European Internet startups vie for moment in spotlight
Twenty-five companies paid EUR 2,500 each took to the stage to present a five-minute sales pitch.
4 April 2008
AMSTERDAM - Executives from a bevy of young European companies took the stage in Amsterdam on Thursday, hoping to strike it big in the second Internet boom.
Twenty-five startup companies paid EUR 2,500 each for a chance to give a pitch of five minutes or less to some 1,000 venture capitalists, journalists, bloggers and fellow entrepreneurs at "The Next Web." Similar conferences have been held for several years in the United States, but they are relatively new to Europe.
"A lot is happening in Europe, I think you can see that here," said conference organiser Patrick de Laive. He said European entrepreneurs were hungry for access to capital, and for a chance to meet each other in the real world.
"I hope that some of them will break through."
Few of the companies at The Next Web conference appear revolutionary at first glance - but neither were search engines when Google appeared on the scene.
Many seek to give users more and easier ways to slice and share information online or via mobile phones.
One of the most straightforward models is that of Belgium's Zilok. Think eBay Inc., only for the rental market.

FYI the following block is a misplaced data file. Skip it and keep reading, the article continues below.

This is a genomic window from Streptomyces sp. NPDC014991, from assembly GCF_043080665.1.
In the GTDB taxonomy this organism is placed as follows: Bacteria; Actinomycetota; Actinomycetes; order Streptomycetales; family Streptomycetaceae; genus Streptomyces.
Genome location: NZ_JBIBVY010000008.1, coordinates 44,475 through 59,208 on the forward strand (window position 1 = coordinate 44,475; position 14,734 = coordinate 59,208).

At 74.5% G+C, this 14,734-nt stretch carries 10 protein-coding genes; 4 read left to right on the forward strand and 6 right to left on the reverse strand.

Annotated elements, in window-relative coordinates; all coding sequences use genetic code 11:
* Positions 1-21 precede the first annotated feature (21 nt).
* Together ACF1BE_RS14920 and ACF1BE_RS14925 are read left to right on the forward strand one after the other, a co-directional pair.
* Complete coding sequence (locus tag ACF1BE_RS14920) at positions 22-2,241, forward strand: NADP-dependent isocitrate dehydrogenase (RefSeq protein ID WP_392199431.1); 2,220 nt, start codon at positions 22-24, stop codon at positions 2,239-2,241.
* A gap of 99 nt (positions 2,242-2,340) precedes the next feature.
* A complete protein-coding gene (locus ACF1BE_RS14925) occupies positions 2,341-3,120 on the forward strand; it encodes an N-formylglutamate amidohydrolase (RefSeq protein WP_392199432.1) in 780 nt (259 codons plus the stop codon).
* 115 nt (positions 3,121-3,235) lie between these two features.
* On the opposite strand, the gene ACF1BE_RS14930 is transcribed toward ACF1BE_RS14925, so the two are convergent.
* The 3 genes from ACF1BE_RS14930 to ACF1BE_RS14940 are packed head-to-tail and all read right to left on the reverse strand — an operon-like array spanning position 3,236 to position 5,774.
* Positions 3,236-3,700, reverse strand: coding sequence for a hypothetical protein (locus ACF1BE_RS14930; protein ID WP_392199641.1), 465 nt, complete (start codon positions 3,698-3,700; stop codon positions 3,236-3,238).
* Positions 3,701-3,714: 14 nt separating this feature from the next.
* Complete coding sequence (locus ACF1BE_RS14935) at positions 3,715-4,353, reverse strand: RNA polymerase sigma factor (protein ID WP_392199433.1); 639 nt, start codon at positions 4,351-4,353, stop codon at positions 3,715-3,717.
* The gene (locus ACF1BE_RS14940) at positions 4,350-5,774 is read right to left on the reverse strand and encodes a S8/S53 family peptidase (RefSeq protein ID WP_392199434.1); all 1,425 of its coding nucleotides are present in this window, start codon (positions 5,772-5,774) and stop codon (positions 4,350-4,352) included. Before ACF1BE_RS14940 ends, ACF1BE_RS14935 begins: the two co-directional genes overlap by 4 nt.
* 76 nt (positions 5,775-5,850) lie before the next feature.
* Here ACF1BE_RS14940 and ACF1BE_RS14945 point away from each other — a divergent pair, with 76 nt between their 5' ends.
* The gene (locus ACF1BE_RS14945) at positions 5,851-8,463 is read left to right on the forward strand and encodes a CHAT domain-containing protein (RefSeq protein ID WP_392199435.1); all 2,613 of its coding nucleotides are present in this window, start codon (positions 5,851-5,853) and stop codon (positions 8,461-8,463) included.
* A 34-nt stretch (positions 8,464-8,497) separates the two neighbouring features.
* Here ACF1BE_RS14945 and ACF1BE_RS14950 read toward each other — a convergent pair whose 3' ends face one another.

The company, which operates in France, the U.S. and most recently The Netherlands, is "becoming a phenomenon," said founder Gary Cige.
"Experts are saying that ... renting is going to become a major way of consumption in the future."
He said the company had expected power tools to be its bread and butter, but was surprised to find that professional-quality photo cameras and baby strollers had turned out to be big hits on the rental market.
Robert Goldberg, a partner at YL Ventures who travelled from San Francisco for the conference, said Europe suffered a lack of "early-stage" venture capital.
"That's why we're here," he said. "There are incredible educational centres (in Europe), and unbelievable entrepreneurial spirit, but now there needs to be a little bit of energy and capital to be provided to foster that."
Twingly, a Swedish company, is primarily a search engine for blogs. It employs user ratings to help make good blogs easier to find. Though it competes in a crowded field - one that includes giants like Google Inc. - it is finding luck with a paid service it offers to newspapers.
When a high-quality blog discusses a newspaper article, it pulls a selection of the commentary off the blog and sticks it on the newspapers' comment section - with a link back to the blog. Bloggers like that because it increases traffic to their sites.
Newspapers in the Scandinavian countries, Spain and Portugal have adopted the service, and the largest Dutch daily, De Telegraaf, began using it this week.
[AP / Expatica]
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